Given how hard it is to get people to drive less or go slower how likely is it to get people to shag less, never mind "do their part" in a soylent-green stylee?

    Are you willing to do your part and shuffle off this mortal coil? Or will you complain that it will just be taken up by the Africans having more kids (ignoring that they don't pop out and shoot all the way to Croyden)?

  41. Anonymous Coward
    Anonymous Coward

    <no title>

    I'm unsure why, when the subject of responsible breeding is brought up, the straw man of euthanasia follows. One can shag without reproducing. Tax breaks and such like would help focus the mind for enough to make a difference. But many couples already "do their bit" by ensuring no more offspring in the next generation than were in the one who'll shuffle off this mortal coil by normal means at some point.

  42. Anonymous Coward

    switch the traffic lights off

    I travel through Blackfriars roundabout every day, and there is always big traffic jams there. Except a few months ago, when the lights were off due to work on the water mains. On that occasion (for 3 days) the traffic was free-flowing - amazingly there was no chaos, people just used the roundabout like ermmm well ...a roundabout.

    So don't waste time rephasing the lights, just switch the useless things off. Or is that too brave an experiment for BoJo?

  43. This post has been deleted by its author

  44. Gianni Straniero


    "Studies by TFL have shown accidents involving cyclists actually drop when Motorcycles use bus lanes as other drivers are forced to take more notice."

    O RLY?

    "Managing Director for Surface Transport at Transport for London David Brown stated in April 2008: 'The data used in the earlier report was not considered sufficiently reliable to inform a decision on such an important issue.' Following a review of the data Mr Brown's conclusion (April 2008) was that 'there is no evidence to indicate that motorcyclists would see any significant safety benefits from being allowed to enter bus lanes but that there were potential disbenefits for both cyclists and pedestrians.'"

    Although this quote was published on the London Cycling Campaign's website, TfL's Managing Director for Surface Transport should have a balanced view, no?

  45. Ross Ryles

    Re: Easy answer... Ban motorbikes

    "They are far more likely to speed, <snip /> They wait for the lights in ASL (Advance Stop Lines) which they should be fined £3000 for as the law stands, but aren't."

    Yes, some bikers are guilty of a multitude of sins, but so are some drivers, cyclists and pedestrians. Personally I think motorcycles should be allowed to use ASLs but I respect the law is currently against that. I'd also like to point out that the recently revised highway code suggests that filtering through slow moving traffic on a motorbike can be a legal and valid practice.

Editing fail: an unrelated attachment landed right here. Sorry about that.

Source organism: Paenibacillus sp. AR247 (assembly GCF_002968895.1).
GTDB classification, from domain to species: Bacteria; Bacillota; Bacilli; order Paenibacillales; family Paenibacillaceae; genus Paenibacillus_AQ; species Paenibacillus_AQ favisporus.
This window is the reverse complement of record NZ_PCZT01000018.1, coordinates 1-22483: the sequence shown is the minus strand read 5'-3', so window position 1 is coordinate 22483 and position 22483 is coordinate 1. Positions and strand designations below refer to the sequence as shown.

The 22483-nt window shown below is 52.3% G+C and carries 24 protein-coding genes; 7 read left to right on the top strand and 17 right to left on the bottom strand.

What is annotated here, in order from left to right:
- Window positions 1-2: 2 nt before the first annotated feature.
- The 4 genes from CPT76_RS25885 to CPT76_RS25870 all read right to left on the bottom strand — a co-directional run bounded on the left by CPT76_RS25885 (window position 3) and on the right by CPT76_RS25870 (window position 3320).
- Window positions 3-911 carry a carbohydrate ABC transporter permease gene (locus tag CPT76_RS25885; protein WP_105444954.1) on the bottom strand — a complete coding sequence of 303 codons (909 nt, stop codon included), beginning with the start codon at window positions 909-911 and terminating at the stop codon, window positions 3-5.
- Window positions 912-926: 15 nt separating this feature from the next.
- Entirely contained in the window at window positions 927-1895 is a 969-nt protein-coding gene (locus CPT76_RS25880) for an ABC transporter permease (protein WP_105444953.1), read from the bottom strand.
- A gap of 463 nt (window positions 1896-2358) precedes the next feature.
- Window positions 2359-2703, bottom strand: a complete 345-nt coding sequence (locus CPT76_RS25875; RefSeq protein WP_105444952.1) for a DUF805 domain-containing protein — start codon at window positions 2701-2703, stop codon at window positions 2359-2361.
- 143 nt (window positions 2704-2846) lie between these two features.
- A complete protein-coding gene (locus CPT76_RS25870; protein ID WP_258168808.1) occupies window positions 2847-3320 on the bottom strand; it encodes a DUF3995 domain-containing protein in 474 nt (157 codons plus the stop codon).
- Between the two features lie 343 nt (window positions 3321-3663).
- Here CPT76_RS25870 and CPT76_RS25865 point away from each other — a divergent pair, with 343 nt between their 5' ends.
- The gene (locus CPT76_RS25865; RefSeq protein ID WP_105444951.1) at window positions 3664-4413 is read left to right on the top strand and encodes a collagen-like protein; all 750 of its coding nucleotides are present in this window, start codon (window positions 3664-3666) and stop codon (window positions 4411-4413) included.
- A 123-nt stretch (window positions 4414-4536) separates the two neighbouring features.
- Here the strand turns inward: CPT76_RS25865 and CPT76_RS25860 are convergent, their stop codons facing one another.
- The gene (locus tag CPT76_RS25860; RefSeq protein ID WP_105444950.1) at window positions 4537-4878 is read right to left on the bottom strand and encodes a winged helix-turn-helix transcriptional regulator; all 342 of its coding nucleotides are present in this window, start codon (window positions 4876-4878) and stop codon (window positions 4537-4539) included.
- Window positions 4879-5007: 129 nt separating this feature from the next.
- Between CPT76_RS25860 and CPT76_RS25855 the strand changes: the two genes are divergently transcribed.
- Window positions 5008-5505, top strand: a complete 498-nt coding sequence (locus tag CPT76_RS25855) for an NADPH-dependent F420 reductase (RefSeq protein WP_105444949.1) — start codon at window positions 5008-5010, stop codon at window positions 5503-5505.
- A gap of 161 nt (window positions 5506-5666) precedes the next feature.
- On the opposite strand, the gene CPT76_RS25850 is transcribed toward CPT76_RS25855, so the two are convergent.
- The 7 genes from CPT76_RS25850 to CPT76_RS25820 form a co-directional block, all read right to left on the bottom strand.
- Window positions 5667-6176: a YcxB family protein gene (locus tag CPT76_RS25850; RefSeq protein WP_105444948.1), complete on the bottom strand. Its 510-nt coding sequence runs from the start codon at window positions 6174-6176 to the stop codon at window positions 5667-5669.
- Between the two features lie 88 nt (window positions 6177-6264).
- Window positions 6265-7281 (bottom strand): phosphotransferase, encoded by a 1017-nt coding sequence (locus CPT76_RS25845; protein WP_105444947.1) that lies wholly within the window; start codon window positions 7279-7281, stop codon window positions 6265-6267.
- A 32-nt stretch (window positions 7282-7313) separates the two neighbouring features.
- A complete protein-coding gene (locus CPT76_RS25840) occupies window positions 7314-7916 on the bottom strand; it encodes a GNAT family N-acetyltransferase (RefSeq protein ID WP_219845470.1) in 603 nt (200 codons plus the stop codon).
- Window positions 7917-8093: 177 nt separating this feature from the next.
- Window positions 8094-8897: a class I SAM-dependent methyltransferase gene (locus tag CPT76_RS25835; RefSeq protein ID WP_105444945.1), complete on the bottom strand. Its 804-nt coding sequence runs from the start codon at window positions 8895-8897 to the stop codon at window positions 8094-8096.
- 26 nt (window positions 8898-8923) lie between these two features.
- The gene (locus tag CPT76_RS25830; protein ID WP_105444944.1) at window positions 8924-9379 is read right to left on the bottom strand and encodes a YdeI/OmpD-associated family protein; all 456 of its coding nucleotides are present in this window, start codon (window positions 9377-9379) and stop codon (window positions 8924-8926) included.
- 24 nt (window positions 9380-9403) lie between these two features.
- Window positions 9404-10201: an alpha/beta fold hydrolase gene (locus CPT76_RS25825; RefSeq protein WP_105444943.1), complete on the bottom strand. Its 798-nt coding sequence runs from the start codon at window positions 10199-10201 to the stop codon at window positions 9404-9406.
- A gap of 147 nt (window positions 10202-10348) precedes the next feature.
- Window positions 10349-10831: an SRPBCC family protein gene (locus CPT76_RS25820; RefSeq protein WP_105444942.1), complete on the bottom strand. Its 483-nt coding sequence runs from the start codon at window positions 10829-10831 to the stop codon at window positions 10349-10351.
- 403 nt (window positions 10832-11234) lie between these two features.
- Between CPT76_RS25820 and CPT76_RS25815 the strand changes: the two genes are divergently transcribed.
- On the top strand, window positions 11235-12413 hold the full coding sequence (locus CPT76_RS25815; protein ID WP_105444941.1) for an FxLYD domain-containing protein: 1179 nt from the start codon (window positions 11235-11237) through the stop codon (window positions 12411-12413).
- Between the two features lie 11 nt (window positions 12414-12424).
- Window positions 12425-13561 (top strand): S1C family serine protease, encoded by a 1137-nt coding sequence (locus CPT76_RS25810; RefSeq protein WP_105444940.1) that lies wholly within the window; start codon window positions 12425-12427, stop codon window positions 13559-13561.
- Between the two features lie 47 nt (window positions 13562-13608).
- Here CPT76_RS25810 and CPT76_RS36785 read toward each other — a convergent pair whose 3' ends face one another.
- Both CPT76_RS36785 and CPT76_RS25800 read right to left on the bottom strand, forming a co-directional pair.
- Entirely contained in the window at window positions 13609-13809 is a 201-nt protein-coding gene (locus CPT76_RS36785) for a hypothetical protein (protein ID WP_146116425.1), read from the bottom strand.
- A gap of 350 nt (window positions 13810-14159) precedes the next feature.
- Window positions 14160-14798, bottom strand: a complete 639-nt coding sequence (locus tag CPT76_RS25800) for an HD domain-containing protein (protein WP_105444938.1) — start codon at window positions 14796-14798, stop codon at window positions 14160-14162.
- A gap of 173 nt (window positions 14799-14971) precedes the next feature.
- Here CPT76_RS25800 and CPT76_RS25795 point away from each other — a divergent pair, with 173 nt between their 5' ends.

"...and most importantly they stink and have their exhausts pointing upwards at an angle towards people's faces!"

    Are you suggesting that the odours present in the exhaust of a motorbike are worse than those of a car? and that they leave the exhaust with such a velocity that the angle causes them to be fired directly into the faces of pedestrians and cyclists? Can't say that tallies with my experience.

    "by comparison to other motor vehicles they are (per seat) the least efficient users of fuel."

    The number of seats is only of relevance if it is a choice between a single vehicle and multiple bikes. If there are only 1 or 2 people then a single bike will do. If there is only 1 adult then multiple bikes is not a legal option. For the circumstances where you have at least two adults and a child all going to the same place a single vehicle may well be better than multiple bikes for fuel efficiency. Just because motorbikes don't solve every transport problem doesn't make them useless.

    For the record I have in recent years frequently traveled round a city using a car, motorbike, bus, train and bicycle and on foot. I have clocked up thousands of miles on each of these modes of transport. There are pros and cons to each but I think they all have their place. If you find that someone else has made a better choice than you with there mode of transport, then try not to be too envious. You're chosen mode will be better in other circumstances (and if it isn't then maybe you should switch).

  46. Steve

    Take a deep breath and push, dear...

    "Africans having more kids (ignoring that they don't pop out and shoot all the way to Croyden)?"

    Bloody hell, that would be some contraction !

  47. Anonymous Coward
    Paris Hilton

    Changing the goalposts people is not on